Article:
Ten Cambodian companies primarily operating in the food, beverage and handicrafts industries exhibited their products at last week’s Asean Trade Fair in South Korea, hopeful of striking up partnerships to increase exports from the Kingdom.
Kim Young-sun, the Secretary-General of the Asean-Korea Centre, said during an opening speech at the ninth Asean Trade Fair that the platform helps countries from the 10-nation bloc gain greater market access to South Korea.
“The Asean Trade Fair is a platform where various competitive Asean food and beverage products are presented to the Korean business communities,” he said. “It brings opportunities for Asean and Korea to enhance their business partnership.”
According to the Asean-Korean Centre, there were more than $2 million worth of contracts signed at last year’s trade fair.
Long Dimanche, Cambodian ambassador to South Korea, said that while the total trade value between Asean nations and Korea had reached $124 billion, companies from developing countries attending the fair were at a disadvantage.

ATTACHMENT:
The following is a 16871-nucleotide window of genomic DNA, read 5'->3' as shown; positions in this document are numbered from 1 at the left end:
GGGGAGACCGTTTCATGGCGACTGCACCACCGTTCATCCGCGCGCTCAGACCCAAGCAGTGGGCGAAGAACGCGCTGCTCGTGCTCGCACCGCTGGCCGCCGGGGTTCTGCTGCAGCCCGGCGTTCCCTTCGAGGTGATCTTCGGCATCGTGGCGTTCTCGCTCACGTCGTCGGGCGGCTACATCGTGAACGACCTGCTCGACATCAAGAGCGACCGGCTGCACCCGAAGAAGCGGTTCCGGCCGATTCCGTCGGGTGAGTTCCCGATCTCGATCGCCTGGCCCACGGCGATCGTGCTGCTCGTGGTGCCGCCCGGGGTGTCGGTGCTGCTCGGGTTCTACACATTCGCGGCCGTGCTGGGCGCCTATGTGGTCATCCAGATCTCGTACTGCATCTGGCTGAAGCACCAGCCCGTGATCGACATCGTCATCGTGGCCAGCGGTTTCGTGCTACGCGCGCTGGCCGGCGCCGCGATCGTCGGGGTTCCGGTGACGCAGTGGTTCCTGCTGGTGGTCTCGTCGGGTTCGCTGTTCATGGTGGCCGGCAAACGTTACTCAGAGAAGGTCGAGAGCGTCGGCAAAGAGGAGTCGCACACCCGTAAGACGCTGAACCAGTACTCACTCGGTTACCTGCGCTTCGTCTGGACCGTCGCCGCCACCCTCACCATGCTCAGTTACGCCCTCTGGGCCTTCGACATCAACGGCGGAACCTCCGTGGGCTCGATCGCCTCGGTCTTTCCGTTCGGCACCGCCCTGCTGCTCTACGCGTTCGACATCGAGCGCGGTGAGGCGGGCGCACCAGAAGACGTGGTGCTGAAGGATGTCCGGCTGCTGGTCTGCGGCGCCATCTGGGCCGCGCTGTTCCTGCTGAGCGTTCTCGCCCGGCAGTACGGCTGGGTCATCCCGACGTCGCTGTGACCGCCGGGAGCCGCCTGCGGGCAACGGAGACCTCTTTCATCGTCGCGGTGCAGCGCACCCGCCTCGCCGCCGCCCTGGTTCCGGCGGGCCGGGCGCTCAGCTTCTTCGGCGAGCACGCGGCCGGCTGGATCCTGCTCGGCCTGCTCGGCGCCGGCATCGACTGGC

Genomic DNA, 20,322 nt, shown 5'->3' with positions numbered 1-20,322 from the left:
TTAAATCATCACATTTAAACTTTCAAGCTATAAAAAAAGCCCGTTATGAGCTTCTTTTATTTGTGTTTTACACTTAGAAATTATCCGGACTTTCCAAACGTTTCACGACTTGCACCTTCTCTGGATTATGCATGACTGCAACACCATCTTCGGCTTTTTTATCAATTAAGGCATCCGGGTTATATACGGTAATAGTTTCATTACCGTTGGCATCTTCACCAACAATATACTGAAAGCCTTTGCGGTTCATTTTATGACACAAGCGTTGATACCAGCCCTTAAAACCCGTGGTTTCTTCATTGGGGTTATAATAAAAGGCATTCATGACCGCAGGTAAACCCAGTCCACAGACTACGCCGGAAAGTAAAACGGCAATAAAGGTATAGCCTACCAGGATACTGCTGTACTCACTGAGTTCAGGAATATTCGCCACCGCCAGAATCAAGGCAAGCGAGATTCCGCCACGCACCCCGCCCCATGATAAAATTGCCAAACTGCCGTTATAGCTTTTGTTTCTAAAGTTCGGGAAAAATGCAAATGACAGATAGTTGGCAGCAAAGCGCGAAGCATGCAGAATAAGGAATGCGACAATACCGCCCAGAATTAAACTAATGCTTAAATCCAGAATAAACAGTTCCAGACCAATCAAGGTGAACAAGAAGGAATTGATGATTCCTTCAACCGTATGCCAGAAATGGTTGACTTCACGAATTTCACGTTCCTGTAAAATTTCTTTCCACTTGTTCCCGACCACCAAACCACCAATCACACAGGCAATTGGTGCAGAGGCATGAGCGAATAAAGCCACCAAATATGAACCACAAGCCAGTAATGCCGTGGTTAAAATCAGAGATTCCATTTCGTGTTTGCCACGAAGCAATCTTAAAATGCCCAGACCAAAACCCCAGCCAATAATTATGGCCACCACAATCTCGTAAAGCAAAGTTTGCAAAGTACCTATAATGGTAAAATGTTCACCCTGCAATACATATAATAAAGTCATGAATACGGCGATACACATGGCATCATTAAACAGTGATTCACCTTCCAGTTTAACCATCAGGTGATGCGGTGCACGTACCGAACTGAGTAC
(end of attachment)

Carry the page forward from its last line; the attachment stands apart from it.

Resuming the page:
“I have noticed that it has been challenging for companies, especially those from less developed countries, to participate in this year’s programme,” he said, citing a lack of budget incentives for exhibitors that include discounted airfare.
“Hence, I would like to request all stakeholders to reconsider the budget allocation,” he said.
The 10 Cambodian companies which participated in this year’s fair were hand-picked by the Ministry of Commerce on the basis of their products and their ability to export to South Korea.
Ung Davy, general manager for LeangLeng Enterprise, a company that produces fish sauce, said that the fair was good for business despite the firm not securing any contracts when it attended last year. Regardless, he said that there are difficulties for Cambodian products vying to enter the Korean market.
“I think [the trade fair] is good for my company. [Now] I know how to export, know Korean needs and know some companies are very interested in my company,” he said. “But I don’t have enough fish sauce for them, and it is difficult [to export to the South Korean] because there is a lot of paperwork.”